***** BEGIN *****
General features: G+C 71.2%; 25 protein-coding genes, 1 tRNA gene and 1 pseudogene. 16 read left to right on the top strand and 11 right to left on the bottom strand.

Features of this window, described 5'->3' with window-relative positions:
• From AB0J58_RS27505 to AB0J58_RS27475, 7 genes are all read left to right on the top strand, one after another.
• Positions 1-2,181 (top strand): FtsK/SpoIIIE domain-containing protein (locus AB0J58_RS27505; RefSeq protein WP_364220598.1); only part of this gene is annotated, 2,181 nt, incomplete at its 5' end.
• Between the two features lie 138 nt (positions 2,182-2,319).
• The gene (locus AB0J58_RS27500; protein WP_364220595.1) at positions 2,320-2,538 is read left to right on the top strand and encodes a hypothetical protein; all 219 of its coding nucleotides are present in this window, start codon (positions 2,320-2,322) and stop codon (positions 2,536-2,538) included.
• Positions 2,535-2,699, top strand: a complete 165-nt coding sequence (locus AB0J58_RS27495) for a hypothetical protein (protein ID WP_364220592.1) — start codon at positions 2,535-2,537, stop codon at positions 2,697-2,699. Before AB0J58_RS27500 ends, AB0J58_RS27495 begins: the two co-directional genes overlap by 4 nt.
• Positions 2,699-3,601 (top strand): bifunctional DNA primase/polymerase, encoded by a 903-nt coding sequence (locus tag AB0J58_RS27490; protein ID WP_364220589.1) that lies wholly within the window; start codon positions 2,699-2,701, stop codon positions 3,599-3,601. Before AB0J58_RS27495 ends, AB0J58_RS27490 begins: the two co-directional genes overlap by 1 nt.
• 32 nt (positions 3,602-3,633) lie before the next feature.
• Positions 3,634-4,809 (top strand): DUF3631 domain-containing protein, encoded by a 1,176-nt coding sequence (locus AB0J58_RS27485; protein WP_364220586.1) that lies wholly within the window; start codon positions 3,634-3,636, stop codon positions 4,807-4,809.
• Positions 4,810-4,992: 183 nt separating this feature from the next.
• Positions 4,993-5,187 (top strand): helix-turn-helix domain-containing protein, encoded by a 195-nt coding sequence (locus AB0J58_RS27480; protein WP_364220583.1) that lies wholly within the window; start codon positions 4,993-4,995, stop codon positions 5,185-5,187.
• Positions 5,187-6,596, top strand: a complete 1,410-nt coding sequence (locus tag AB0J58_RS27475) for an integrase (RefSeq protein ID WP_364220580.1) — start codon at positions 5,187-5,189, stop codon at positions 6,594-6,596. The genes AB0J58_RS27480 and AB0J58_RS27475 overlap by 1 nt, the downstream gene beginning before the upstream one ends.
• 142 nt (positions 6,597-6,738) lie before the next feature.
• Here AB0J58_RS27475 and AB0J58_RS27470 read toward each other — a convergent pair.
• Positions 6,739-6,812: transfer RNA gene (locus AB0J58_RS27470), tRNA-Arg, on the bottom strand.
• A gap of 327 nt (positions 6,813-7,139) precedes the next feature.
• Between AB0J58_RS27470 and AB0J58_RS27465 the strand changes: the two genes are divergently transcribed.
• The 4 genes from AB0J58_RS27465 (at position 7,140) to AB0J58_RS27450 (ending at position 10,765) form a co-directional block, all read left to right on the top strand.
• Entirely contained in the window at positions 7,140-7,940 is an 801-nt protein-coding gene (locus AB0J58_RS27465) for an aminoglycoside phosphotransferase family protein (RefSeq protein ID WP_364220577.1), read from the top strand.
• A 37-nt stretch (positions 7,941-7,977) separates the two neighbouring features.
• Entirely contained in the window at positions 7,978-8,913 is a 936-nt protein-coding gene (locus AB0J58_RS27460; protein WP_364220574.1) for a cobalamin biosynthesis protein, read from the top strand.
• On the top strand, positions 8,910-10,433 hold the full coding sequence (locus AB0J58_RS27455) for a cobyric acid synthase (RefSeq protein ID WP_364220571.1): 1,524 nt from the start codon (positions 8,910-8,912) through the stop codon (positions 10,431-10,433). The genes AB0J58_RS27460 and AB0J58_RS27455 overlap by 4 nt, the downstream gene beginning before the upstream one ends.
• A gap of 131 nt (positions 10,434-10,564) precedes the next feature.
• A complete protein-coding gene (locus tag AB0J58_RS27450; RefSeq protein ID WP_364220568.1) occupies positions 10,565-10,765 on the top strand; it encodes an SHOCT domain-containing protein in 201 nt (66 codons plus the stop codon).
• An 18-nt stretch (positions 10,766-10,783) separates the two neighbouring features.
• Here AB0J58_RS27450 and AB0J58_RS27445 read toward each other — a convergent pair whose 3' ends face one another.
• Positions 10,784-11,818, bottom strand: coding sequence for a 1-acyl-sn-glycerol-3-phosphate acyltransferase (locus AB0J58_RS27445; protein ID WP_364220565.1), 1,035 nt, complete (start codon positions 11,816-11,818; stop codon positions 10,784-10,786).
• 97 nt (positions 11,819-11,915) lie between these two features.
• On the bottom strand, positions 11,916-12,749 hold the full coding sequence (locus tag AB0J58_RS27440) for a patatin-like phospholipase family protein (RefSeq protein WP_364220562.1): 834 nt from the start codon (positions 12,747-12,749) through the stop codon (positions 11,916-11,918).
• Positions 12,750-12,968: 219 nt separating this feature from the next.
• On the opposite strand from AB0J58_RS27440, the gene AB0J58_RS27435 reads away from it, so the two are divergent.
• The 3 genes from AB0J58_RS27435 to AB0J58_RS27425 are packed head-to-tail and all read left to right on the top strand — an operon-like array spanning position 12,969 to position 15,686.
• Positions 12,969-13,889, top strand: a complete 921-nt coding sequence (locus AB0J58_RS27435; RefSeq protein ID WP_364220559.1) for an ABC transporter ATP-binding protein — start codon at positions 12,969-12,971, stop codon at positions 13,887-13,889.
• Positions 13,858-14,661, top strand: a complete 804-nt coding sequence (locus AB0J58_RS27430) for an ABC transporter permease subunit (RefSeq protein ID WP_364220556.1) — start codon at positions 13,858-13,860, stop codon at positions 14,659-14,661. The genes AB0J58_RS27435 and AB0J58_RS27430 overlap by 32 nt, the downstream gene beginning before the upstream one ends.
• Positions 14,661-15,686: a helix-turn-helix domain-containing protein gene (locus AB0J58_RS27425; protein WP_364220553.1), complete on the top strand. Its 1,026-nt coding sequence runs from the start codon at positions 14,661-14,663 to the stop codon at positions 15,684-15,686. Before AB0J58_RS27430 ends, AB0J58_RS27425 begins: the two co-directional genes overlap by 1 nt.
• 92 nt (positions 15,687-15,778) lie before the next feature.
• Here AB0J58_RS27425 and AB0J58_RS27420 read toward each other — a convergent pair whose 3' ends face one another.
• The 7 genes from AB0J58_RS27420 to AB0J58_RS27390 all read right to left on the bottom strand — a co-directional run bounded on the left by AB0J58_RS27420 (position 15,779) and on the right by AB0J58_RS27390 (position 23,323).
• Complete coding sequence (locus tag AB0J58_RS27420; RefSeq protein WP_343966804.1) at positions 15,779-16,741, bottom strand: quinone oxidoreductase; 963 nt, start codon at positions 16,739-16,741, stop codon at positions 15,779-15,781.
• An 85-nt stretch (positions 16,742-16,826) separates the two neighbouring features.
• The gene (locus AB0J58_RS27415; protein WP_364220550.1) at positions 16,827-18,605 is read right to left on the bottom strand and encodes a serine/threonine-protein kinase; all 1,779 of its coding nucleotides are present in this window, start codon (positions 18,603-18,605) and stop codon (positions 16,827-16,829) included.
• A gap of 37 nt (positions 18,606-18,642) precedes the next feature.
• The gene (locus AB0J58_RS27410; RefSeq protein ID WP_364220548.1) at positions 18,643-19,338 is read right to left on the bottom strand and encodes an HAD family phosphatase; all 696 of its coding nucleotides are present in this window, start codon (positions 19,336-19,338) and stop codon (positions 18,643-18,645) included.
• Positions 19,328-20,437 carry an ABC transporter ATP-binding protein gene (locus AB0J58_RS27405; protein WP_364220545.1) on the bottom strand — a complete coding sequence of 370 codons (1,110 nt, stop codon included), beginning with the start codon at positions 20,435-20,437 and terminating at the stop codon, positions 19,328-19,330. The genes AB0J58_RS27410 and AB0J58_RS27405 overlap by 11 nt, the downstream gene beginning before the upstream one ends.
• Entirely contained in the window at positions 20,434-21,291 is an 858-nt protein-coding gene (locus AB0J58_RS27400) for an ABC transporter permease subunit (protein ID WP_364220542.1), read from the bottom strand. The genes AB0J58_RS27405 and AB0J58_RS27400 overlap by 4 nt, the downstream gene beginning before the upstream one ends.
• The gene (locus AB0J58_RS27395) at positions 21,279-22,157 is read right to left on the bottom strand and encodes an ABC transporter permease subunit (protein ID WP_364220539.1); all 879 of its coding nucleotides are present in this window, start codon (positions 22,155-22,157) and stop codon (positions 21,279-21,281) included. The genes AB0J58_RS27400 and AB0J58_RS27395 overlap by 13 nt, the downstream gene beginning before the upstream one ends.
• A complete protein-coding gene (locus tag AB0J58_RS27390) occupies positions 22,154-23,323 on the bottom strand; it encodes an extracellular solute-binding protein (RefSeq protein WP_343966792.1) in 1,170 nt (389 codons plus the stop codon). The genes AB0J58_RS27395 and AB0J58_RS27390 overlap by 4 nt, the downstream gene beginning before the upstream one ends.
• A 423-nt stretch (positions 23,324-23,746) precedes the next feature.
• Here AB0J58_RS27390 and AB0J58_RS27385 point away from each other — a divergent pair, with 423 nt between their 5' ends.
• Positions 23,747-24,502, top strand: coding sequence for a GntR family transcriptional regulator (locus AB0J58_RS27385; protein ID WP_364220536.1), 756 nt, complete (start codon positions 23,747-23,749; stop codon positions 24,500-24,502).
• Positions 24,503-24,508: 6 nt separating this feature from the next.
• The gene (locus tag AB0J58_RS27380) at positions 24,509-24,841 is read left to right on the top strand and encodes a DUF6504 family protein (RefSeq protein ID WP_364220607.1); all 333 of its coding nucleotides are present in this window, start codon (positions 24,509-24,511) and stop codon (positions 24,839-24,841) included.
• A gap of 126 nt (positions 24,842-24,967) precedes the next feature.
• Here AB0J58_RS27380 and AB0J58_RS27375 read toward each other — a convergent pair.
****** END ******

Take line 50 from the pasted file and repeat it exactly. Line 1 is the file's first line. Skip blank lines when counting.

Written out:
• Here AB0J58_RS27390 and AB0J58_RS27385 point away from each other — a divergent pair, with 423 nt between their 5' ends.